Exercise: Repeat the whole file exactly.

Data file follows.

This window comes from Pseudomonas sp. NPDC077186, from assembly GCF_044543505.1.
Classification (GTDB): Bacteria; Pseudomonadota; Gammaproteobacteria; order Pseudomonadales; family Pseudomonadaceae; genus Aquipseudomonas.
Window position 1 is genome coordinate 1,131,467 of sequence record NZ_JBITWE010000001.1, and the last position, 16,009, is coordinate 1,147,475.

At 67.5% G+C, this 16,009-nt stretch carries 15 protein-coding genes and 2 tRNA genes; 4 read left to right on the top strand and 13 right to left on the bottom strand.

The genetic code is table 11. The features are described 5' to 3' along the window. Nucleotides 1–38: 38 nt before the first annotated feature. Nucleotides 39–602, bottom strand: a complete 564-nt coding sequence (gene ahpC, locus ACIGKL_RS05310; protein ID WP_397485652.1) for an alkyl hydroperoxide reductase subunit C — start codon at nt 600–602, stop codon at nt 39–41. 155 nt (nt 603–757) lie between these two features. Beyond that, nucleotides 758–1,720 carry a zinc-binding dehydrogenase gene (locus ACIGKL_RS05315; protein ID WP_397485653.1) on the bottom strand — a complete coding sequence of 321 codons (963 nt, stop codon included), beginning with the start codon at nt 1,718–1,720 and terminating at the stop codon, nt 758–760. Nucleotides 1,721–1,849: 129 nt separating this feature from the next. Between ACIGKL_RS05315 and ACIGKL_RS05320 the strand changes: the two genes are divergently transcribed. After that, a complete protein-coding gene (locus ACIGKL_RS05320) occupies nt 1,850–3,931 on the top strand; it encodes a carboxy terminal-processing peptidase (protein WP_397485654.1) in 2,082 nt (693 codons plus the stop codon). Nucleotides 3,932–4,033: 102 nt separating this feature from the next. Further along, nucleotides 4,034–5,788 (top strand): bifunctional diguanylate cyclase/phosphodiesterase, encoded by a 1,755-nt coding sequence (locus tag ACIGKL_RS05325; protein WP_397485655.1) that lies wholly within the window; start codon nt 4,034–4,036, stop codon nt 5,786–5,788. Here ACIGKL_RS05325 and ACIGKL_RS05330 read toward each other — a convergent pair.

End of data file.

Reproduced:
This window comes from Pseudomonas sp. NPDC077186, from assembly GCF_044543505.1.
Classification (GTDB): Bacteria; Pseudomonadota; Gammaproteobacteria; order Pseudomonadales; family Pseudomonadaceae; genus Aquipseudomonas.
Window position 1 is genome coordinate 1,131,467 of sequence record NZ_JBITWE010000001.1, and the last position, 16,009, is coordinate 1,147,475.

At 67.5% G+C, this 16,009-nt stretch carries 15 protein-coding genes and 2 tRNA genes; 4 read left to right on the top strand and 13 right to left on the bottom strand.

The genetic code is table 11. The features are described 5' to 3' along the window. Nucleotides 1–38: 38 nt before the first annotated feature. Nucleotides 39–602, bottom strand: a complete 564-nt coding sequence (gene ahpC, locus ACIGKL_RS05310; protein ID WP_397485652.1) for an alkyl hydroperoxide reductase subunit C — start codon at nt 600–602, stop codon at nt 39–41. 155 nt (nt 603–757) lie between these two features. Beyond that, nucleotides 758–1,720 carry a zinc-binding dehydrogenase gene (locus ACIGKL_RS05315; protein ID WP_397485653.1) on the bottom strand — a complete coding sequence of 321 codons (963 nt, stop codon included), beginning with the start codon at nt 1,718–1,720 and terminating at the stop codon, nt 758–760. Nucleotides 1,721–1,849: 129 nt separating this feature from the next. Between ACIGKL_RS05315 and ACIGKL_RS05320 the strand changes: the two genes are divergently transcribed. After that, a complete protein-coding gene (locus ACIGKL_RS05320) occupies nt 1,850–3,931 on the top strand; it encodes a carboxy terminal-processing peptidase (protein WP_397485654.1) in 2,082 nt (693 codons plus the stop codon). Nucleotides 3,932–4,033: 102 nt separating this feature from the next. Further along, nucleotides 4,034–5,788 (top strand): bifunctional diguanylate cyclase/phosphodiesterase, encoded by a 1,755-nt coding sequence (locus tag ACIGKL_RS05325; protein WP_397485655.1) that lies wholly within the window; start codon nt 4,034–4,036, stop codon nt 5,786–5,788. Here ACIGKL_RS05325 and ACIGKL_RS05330 read toward each other — a convergent pair.